Spanish political reform referendum, 1976

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A referendum was held in Spain on 15 December 1976 to approve the Political Reform Act of 1977 which had been approved by the Spanish Parliament, The Cortes Generales. The question asked was "Do you approve of the Political Reform Bill? (Spanish: "¿Aprueba el Proyecto de Ley para la Reforma Política?") The final result was overwhelming support for the project with 97.4% of voters in favour on a turnout of 77.7%.[1]

Purpose[edit]

The Political Reform Act (Spanish: Ley 1/1977 de 4 de enero) was the last of the Fundamental Laws of the Realm and was approved by the Cortes on 18 November 1976. Its aim was to move away from the dictatorship of the Franco era and turn Spain into a constitutional monarchy with a parliament system based on representative democracy. It had been drafted by Torcuato Fernández Miranda, then President of the Cortes, and supported by Prime Minister Adolfo Suárez and King Juan Carlos. The law provided for the legalisation of political parties and a democratic election to Constituent Cortes, a committee of which then drafted the Constitution.[2]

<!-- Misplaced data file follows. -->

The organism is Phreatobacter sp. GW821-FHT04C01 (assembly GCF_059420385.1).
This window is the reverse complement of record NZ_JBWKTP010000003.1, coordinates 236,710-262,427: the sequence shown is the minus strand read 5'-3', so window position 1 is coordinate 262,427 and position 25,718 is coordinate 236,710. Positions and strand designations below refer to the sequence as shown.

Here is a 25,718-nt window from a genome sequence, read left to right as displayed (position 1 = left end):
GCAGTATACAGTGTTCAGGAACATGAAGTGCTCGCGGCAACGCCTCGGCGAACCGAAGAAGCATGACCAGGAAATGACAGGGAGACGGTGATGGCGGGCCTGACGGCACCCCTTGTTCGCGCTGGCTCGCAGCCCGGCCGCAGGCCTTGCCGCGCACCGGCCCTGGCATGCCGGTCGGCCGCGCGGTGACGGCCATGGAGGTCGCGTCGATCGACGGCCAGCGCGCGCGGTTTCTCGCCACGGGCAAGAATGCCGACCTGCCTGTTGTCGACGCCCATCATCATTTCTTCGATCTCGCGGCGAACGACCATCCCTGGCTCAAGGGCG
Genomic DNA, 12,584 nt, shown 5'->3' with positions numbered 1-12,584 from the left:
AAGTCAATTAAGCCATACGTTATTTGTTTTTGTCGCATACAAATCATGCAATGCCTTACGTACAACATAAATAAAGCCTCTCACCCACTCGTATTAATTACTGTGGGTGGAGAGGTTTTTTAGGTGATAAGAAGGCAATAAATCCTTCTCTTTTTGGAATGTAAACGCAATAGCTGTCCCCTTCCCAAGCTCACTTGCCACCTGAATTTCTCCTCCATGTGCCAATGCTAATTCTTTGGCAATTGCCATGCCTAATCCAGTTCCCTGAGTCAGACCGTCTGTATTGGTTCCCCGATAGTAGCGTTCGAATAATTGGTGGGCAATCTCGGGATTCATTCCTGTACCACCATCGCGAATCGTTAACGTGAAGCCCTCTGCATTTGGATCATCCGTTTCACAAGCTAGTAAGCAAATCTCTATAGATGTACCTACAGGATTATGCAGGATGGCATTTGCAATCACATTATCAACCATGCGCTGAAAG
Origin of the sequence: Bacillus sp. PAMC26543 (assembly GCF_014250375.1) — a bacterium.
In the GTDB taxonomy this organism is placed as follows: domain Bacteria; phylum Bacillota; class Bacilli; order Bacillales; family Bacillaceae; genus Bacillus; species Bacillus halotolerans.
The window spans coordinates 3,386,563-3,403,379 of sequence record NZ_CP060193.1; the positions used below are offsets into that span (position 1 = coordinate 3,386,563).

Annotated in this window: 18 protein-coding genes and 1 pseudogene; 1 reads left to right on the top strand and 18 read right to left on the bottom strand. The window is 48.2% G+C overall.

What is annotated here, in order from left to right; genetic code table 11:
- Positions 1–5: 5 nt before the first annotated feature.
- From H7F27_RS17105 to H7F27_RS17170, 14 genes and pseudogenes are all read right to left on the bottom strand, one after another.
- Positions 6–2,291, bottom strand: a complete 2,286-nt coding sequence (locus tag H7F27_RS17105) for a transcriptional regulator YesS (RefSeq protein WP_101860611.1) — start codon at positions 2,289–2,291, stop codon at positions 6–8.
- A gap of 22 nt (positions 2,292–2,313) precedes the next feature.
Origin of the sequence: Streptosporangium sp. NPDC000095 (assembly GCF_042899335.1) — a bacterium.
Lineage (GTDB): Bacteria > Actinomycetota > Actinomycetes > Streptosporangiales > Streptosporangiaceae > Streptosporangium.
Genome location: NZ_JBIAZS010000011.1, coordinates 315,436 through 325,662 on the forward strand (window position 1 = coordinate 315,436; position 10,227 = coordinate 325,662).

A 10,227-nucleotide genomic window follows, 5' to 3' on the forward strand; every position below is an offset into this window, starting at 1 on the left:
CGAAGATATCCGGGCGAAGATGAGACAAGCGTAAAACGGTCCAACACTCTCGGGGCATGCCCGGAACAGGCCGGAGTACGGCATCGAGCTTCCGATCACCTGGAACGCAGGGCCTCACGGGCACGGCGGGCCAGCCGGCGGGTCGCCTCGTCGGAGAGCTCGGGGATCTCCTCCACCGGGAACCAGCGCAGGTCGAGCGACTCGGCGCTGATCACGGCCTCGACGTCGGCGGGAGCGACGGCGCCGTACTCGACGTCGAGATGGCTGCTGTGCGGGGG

Results[edit]

Spanish Political Reform Act of 1977
Do you approve of the Political Reform Bill?
Choice Votes  %
Referendum passed Yes 16,573,180 97.36
No 450,102 2.64
Valid votes 17,023,282 96.73
Invalid or blank votes 576,280 3.27
Total votes 17,599,562 100.00
Registered voters and turnout 22,644,290 77.72
Source: Ministerio del Interior de España

The yes vote ranged from 89.8% in Santander to 96.9% in Almería. The number of blank ballots exceeded 5% only in the three Basque provinces and the Basque province of Guipúzcoa was the only province in which the turnout (45.25%) was less than 50%.[3]

References[edit]

  1. ^ Nohlen, D & Stöver, P (2010) Elections in Europe: A data handbook, p1824 ISBN 978-3-8329-5609-7
  2. ^ 1978: Spain set to vote for democracy BBC News
  3. ^ Referendum results

External links[edit]